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About the Author

Andrés Vidal is the pseudonym of Marius Molla. He is the author of two other novels that were successes in Spain: Inheriting the Earth (2010) and The Dream (2012). By training the author is an industrial engineer in Barcelona. Follow Andres Vidal on Facebook.

Blog Tour Schedule

Tuesday, November 24
Spotlight & Giveaway at Unshelfish

Wednesday, November 25
Excerpt at To Read, or Not to Read

Friday, November 27
Excerpt & Giveaway at One Book Shy of a Full Shelf

Monday, November 30
Review at Beth’s Book Nook

Tuesday, December 1
Excerpt at So Many Books, So Little Time

Thursday, December 3
Spotlight at CelticLady’s Reviews

Friday, December 4
Interview at Dianne Ascroft Blog
Spotlight & Giveaway at Teddy Rose Book Reviews Plus More

Monday, December 7
Spotlight at A Literary Vacation

Monday, December 21
Review at Luxury Reading
Review at Just One More Chapter

 

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Okay – I have to admit that I have not finished this novel yet! I only received it last week and it is over 500 pages. I have started it and am really enjoying it. It is well-written and intriguing and it does a great job in capturing the essence of Barcelona. I am looking forward to continuing with it. Sagrada Familia is such a spectacular place; I am really enjoying reading about the building of it.Do yourself a favor and google Sagrada Familia and look at all the spectacular pictures of it!

Here’s a few from our vacation there a few years ago:

Thank you for making me part of the tour and for my review e-copy!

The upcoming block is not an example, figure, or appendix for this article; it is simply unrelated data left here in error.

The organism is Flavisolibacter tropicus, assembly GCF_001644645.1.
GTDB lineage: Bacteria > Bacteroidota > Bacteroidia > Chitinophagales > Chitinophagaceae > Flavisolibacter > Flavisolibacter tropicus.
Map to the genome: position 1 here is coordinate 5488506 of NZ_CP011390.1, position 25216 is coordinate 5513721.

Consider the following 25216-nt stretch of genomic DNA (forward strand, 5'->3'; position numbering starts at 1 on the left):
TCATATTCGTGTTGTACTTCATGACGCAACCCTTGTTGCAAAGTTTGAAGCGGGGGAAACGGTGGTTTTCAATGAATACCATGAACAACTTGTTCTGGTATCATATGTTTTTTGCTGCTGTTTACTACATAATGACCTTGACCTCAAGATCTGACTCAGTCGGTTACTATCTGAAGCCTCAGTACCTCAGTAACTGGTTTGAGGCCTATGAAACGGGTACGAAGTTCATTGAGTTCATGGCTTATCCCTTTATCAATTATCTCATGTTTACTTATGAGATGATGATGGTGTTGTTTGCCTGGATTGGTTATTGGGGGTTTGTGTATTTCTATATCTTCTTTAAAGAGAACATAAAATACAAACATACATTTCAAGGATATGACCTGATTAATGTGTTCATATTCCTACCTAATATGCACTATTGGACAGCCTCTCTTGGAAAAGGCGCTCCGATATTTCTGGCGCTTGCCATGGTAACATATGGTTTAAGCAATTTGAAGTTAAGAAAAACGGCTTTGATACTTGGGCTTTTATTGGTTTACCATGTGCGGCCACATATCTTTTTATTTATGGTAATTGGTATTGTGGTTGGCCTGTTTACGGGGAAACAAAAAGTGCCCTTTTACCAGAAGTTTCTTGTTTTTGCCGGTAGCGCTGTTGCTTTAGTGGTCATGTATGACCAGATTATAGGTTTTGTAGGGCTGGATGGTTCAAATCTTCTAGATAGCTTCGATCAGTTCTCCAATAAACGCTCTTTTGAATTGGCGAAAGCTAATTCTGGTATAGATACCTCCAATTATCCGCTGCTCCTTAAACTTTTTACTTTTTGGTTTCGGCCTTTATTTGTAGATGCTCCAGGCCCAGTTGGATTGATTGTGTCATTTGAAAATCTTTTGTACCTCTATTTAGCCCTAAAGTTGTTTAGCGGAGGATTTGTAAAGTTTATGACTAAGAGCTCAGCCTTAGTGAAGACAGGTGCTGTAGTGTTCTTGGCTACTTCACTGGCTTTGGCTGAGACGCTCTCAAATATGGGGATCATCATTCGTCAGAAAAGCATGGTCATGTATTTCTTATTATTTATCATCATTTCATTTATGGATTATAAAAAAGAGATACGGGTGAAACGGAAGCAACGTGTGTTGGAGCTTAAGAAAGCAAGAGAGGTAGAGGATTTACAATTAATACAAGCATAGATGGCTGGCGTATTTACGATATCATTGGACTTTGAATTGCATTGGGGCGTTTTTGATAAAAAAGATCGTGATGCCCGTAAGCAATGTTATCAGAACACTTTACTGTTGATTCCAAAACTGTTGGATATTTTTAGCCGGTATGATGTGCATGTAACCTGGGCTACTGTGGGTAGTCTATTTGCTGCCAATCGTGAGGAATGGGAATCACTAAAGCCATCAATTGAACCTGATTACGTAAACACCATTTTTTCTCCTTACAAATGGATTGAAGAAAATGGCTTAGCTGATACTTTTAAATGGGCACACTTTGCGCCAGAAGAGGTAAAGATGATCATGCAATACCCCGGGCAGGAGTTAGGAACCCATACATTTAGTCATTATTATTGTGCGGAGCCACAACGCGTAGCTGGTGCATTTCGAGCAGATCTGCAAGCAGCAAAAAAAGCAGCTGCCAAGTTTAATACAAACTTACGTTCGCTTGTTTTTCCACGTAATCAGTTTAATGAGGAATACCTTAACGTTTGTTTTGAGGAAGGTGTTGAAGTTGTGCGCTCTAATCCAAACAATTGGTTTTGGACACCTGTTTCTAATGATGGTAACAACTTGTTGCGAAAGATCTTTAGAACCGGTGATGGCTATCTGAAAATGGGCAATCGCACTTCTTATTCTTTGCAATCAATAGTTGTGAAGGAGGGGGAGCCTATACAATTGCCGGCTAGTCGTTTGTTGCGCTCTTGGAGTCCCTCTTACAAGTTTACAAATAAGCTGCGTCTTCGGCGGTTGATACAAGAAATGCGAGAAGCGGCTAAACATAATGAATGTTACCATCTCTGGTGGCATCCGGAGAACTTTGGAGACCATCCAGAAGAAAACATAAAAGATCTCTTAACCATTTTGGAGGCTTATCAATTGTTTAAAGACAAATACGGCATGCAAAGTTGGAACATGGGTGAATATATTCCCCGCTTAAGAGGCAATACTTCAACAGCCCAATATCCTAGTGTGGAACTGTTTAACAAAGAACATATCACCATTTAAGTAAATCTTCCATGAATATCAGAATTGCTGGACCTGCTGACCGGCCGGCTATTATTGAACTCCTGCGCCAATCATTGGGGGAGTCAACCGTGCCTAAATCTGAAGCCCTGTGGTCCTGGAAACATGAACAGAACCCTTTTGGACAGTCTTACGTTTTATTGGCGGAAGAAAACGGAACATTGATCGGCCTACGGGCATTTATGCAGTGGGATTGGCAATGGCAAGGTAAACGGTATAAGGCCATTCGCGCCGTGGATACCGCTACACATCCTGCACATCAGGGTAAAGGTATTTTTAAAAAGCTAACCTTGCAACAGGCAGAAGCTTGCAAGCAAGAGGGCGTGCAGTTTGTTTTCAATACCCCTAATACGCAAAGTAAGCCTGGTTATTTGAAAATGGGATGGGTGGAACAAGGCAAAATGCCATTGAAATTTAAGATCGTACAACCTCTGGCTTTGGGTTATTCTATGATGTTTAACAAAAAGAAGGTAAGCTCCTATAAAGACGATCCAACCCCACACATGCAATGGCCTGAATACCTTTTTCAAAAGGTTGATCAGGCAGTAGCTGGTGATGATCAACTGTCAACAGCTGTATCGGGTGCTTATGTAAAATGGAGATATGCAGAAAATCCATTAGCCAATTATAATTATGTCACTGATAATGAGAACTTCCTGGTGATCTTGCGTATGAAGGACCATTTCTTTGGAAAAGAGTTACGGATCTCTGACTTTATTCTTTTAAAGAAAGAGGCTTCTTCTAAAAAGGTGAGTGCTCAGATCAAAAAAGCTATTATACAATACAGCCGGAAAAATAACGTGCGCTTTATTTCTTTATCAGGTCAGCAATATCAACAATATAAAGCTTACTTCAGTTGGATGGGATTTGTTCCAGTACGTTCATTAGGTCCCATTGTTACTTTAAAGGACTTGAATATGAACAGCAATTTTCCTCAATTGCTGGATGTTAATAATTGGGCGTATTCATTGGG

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Review: WE ARE NOT OURSELVES by Matthew Thomas

I had heard some chatter about this book at BEA this spring, and I was excited to see it come up on Net Galley. It was heralded as “a multi-generational story of an Irish immigrant family in New York City”. Honestly, I found that to be a bit of a misnomer. WE ARE NOT OURSELVES follows Eileen Tumulty as she grows up in post WWII Queens. Eileen is Irish, but this novel is more a story of a life lived rather than a multi-generational overview of several lives.

Please note that the following contains SPOILERS!

Eileen’s life is portrayed from her childhood and adolescence with alcoholic parents to her marriage to introverted scientist Edward, through motherhood to a son (Connell). Throughout, Eileen was not a character with whom I felt any sort of affinity. No matter what life threw her way she was malcontent. She pushed pushed pushed Ed to be bigger, make more money, get more prestige, buy a new house, a new car, a mink coat. She pushed Connell to be the top of his class. I had at one point thought, “Geez, Eileen, be thankful for what you have and stop being so unhappy about everything.” Then tragedy strikes when Ed is diagnosed with early onset Alzheimer’s. His decline and disease is portrayed so realistically and touchingly that at times it brought tears to my eyes. And this was when I finally felt a connection to Eileen, as she became a much better person when dealing with this terrible crisis and loss than she was when everything was fine. As for Connell, until the epilogue I found him to be incredibly self-centered and selfish. Eileen wasn’t disappointed in him, but I was.

If I had to criticize something in this novel, which is acclaimed far and wide, I’d say I thought it was about 150 pages too long. I just didn’t think it needed to be 600+ pages. I also felt until near the end that the whole thing could have been summed up as “life is hard and then you die”; but the ending left me feeling a little more upbeat. Thomas is a beautiful writer.